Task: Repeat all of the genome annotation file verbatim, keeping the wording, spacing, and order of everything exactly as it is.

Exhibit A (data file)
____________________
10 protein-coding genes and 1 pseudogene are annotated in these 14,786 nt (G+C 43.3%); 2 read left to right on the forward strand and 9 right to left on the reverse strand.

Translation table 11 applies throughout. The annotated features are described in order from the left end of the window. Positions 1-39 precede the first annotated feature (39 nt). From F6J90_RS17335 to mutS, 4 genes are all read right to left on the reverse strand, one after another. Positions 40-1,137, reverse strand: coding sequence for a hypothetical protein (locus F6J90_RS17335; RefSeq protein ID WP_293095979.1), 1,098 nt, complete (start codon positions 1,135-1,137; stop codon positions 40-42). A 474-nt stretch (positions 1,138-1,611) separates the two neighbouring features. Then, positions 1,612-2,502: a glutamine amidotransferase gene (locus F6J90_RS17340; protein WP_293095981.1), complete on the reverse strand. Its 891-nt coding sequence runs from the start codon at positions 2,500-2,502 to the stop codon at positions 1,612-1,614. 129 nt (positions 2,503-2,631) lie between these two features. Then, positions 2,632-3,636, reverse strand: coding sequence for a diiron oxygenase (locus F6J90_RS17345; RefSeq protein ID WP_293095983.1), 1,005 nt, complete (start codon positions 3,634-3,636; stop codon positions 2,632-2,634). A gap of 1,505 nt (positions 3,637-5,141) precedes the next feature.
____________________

10 protein-coding genes and 1 pseudogene are annotated in these 14,786 nt (G+C 43.3%); 2 read left to right on the forward strand and 9 right to left on the reverse strand.

Translation table 11 applies throughout. The annotated features are described in order from the left end of the window. Positions 1-39 precede the first annotated feature (39 nt). From F6J90_RS17335 to mutS, 4 genes are all read right to left on the reverse strand, one after another. Positions 40-1,137, reverse strand: coding sequence for a hypothetical protein (locus F6J90_RS17335; RefSeq protein ID WP_293095979.1), 1,098 nt, complete (start codon positions 1,135-1,137; stop codon positions 40-42). A 474-nt stretch (positions 1,138-1,611) separates the two neighbouring features. Then, positions 1,612-2,502: a glutamine amidotransferase gene (locus F6J90_RS17340; protein WP_293095981.1), complete on the reverse strand. Its 891-nt coding sequence runs from the start codon at positions 2,500-2,502 to the stop codon at positions 1,612-1,614. 129 nt (positions 2,503-2,631) lie between these two features. Then, positions 2,632-3,636, reverse strand: coding sequence for a diiron oxygenase (locus F6J90_RS17345; RefSeq protein ID WP_293095983.1), 1,005 nt, complete (start codon positions 3,634-3,636; stop codon positions 2,632-2,634). A gap of 1,505 nt (positions 3,637-5,141) precedes the next feature.